Friday, March 4, 2011

Great New York Times article: The Disposable Woman

Excerpt from a Great New York Times article:

The Disposable Woman
The New York Times


FORTY-THREE minutes into his "special live edition" with Charlie Sheen on Monday night, Piers Morgan finally got around to asking his guest a real question. ... "Have you ever hit a woman?"

...Two minutes later, with Mr. Morgan apparently satisfied with the actor's answer that no, women should be "hugged and caressed," that line of questioning was over.

...In 1990, he accidentally shot his fiancée at the time, the actress Kelly Preston, in the arm. (The engagement ended soon after.) In 1994 he was sued by a college student who alleged that he struck her in the head after she declined to have sex with him. (The case was settled out of court.) Two years later, a sex film actress, Brittany Ashland, said she had been thrown to the floor of Mr. Sheen's Los Angeles house during a fight. (He pleaded no contest and paid a fine.)

In 2006, his wife at the time, the actress Denise Richards, filed a restraining order against him, saying Mr. Sheen had shoved and threatened to kill her. In December 2009, Mr. Sheen's third wife, Brooke Mueller, a real-estate executive, called 911 after Mr. Sheen held a knife to her throat. (He pleaded guilty and was placed on probation.) Last October, another actress in sex films, Capri Anderson, locked herself in a Plaza Hotel bathroom after Mr. Sheen went on a rampage. (Ms. Anderson filed a criminal complaint but no arrest was made.) And on Tuesday, Ms. Mueller requested a temporary restraining order against her former husband, alleging that he had threatened to cut her head off, "put it in a box and send it to your mom." (The order was granted, and the couple's twin sons were quickly removed from his home.) "Lies," Mr. Sheen told People magazine.

The privilege afforded wealthy white men like Charlie Sheen may not be a particularly new point, but it's an important one nonetheless. Lindsay Lohan and Britney Spears are endlessly derided for their extracurricular meltdowns and lack of professionalism on set; the R&B star Chris Brown was made a veritable pariah after beating up his equally, if not more, famous girlfriend, the singer Rihanna. Their careers have all suffered, and understandably so.

This hasn't been the case with Mr. Sheen, whose behavior has been repeatedly and affectionately dismissed as the antics of a "bad boy" (see: any news article in the past 20 years), a "rock star" (see: Piers Morgan, again) and a "rebel" (see: Andrea Canning's "20/20" interview on Tuesday). He has in essence, achieved a sort of folk-hero status; on Wednesday, his just-created Twitter account hit a million followers, setting a Guinness World Record.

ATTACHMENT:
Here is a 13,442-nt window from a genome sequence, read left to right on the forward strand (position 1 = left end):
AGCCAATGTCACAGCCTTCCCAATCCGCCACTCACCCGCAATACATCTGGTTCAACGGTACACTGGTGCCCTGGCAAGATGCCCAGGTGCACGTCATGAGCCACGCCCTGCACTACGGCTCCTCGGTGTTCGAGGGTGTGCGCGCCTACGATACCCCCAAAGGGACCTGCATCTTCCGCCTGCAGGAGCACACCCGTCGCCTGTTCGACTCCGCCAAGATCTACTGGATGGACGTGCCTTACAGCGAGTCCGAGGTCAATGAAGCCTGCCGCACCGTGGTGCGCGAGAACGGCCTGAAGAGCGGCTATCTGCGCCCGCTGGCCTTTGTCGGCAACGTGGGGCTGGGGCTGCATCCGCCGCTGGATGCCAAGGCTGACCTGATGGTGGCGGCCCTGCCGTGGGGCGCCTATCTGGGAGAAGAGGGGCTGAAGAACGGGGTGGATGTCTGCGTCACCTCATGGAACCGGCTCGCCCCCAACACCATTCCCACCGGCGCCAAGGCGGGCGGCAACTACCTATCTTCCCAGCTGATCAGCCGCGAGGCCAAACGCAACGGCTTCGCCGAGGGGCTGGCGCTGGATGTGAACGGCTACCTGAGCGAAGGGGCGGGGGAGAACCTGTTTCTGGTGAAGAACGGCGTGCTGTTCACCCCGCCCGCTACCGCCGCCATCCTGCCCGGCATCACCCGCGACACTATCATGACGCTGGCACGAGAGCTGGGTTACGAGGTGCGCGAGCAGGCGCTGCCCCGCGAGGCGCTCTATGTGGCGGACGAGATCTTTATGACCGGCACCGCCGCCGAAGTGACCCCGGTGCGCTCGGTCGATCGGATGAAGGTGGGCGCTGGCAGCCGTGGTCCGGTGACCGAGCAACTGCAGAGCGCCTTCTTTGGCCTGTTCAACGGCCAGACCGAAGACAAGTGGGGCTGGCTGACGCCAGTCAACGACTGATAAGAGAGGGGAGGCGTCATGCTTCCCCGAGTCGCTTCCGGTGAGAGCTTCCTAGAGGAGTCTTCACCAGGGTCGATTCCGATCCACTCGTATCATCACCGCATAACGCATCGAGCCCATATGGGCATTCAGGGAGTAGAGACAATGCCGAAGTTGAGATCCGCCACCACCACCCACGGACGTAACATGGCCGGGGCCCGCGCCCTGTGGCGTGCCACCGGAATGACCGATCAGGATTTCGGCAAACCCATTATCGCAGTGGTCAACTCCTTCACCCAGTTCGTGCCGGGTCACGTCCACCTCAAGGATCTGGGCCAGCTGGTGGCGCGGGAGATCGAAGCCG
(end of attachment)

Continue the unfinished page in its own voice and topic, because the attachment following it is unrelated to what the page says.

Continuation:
..."Gold diggers," "prostitutes" and "sluts" are just some of the epithets lobbed at the women Mr. Sheen has chosen to spend his time with. Andy Cohen, a senior executive at Bravo and a TV star in his own right, referred to the actor's current companions, Natalie Kenly and Bree Olson, as "whores" on MSNBC's "Morning Joe" program on Tuesday. Arianna Huffington sarcastically tweeted that Mr. Sheen's girlfriends "symbolize modesty, loyalty and good taste." Mr. Sheen's own nickname for Ms. Kenly and Ms. Olson — "the goddesses" — is in its own way indicative of their perceived interchangeability and disposability.

It's these sorts of explicit and implicit value judgments that underscore our contempt for women who are assumed to be trading on their sexuality. A woman's active embrace of the fame monster or participation in the sex industry, we seem to say, means that she compromises her right not to be assaulted, let alone humiliated, insulted or degraded; it's part of the deal. The promise of a modern Cinderella ending — attention, fame, the love and savings account of a rich man — is always the assumed goal.

Objectification and abuse, it follows, is not only an accepted occupational hazard for certain women,

...These assumptions — about women, about powerful men, about bad behavior — have roots that go way back but find endorsement in today's unscripted TV culture. Indeed, it's difficult for many to discern any difference between Mr. Sheen's real-life, round-the-clock, recorded outbursts and the sexist narratives devised by reality television producers, in which women are routinely portrayed as backstabbing floozies, and dreadful behavior by males is explained away as a side effect of unbridled passion or too much pilsner.

...Which brings us back to Mr. Morgan, who, like many of Mr. Sheen's past and present press enablers, showed little to no urgency in addressing the question of violence against women. "You're entitled to behave however the hell you like as long as you don't scare the horses and the children," Mr. Morgan said at one point. Scaring women, it seems, was just fine.

During the interview, a series of images played on a continuous loop. One of them was a defiant and confident-looking Charlie Sheen, in a mug shot taken after his 2009 domestic violence arrest.

Anna Holmes is a writer and the creator of the Web site Jezebel.

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